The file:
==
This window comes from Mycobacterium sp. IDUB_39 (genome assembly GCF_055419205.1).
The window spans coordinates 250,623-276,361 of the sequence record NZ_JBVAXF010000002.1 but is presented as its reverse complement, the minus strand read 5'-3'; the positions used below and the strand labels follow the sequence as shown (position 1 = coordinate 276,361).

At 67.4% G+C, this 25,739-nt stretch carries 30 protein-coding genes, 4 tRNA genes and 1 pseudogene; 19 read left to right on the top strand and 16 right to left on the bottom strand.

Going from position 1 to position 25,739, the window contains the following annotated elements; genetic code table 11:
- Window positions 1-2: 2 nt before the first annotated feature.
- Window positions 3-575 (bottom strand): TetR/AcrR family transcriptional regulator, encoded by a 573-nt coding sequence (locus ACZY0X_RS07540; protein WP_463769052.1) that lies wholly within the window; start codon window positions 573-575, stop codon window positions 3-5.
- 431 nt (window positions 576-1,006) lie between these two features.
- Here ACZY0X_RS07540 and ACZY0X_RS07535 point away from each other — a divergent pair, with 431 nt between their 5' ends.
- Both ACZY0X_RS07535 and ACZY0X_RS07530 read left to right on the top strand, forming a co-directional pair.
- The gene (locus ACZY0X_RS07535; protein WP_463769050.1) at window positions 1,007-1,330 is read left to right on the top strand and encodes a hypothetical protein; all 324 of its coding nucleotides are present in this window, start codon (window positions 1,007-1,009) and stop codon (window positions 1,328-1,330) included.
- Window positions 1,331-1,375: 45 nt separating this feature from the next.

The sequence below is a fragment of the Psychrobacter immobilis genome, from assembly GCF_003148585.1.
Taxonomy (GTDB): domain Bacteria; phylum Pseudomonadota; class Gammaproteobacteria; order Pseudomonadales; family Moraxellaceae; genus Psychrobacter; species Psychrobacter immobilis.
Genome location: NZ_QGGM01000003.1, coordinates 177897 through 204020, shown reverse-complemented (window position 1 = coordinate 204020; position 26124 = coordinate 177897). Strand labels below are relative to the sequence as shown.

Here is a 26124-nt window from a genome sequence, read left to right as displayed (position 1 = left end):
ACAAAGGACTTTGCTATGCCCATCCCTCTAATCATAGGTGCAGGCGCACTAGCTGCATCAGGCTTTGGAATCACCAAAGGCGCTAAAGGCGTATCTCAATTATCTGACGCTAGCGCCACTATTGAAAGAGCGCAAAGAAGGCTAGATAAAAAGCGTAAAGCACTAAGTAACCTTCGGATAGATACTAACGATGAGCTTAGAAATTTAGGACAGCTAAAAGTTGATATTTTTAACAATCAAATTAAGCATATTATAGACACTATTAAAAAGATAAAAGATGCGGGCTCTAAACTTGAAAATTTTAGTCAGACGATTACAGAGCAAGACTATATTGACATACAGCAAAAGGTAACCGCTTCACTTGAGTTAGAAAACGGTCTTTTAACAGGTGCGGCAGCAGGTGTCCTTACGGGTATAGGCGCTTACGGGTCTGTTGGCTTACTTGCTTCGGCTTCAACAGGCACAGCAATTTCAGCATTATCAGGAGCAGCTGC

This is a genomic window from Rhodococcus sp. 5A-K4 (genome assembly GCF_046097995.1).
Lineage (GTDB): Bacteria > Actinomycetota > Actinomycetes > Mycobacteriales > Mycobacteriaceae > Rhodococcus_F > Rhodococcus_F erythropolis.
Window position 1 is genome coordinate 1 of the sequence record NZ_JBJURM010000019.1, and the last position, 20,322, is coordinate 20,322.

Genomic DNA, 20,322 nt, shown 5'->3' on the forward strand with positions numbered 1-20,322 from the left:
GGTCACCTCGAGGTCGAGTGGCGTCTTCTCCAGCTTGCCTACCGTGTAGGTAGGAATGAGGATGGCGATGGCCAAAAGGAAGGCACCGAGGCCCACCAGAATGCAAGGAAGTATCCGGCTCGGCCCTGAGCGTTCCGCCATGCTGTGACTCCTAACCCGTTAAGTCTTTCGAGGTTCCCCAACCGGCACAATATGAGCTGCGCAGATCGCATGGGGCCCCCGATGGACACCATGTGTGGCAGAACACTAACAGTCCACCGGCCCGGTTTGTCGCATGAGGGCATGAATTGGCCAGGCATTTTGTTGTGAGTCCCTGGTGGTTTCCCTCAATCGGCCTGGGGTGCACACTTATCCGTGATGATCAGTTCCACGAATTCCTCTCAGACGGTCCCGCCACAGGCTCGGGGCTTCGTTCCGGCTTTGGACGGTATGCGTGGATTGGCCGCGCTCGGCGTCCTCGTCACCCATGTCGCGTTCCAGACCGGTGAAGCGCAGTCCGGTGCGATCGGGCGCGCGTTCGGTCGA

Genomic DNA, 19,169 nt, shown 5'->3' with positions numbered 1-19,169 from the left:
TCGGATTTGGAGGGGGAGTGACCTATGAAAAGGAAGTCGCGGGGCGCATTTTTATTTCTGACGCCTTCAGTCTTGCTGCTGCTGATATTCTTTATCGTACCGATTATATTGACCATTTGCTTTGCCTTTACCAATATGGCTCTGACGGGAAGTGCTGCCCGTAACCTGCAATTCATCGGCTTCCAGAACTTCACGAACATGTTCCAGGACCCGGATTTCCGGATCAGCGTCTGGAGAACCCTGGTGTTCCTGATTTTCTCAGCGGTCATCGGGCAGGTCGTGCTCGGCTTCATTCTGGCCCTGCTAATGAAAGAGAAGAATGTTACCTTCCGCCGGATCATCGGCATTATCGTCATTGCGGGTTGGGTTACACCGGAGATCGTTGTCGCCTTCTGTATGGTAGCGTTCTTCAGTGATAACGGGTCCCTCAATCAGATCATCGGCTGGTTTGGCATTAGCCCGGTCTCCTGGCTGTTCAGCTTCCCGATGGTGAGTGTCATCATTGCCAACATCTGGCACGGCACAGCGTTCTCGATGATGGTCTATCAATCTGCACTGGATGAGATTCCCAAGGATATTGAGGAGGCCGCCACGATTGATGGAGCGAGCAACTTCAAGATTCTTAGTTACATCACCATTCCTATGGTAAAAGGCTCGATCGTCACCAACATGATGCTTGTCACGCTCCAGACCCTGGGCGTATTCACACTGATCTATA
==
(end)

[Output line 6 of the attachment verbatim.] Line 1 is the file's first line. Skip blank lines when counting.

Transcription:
- Window positions 3-575 (bottom strand): TetR/AcrR family transcriptional regulator, encoded by a 573-nt coding sequence (locus ACZY0X_RS07540; protein WP_463769052.1) that lies wholly within the window; start codon window positions 573-575, stop codon window positions 3-5.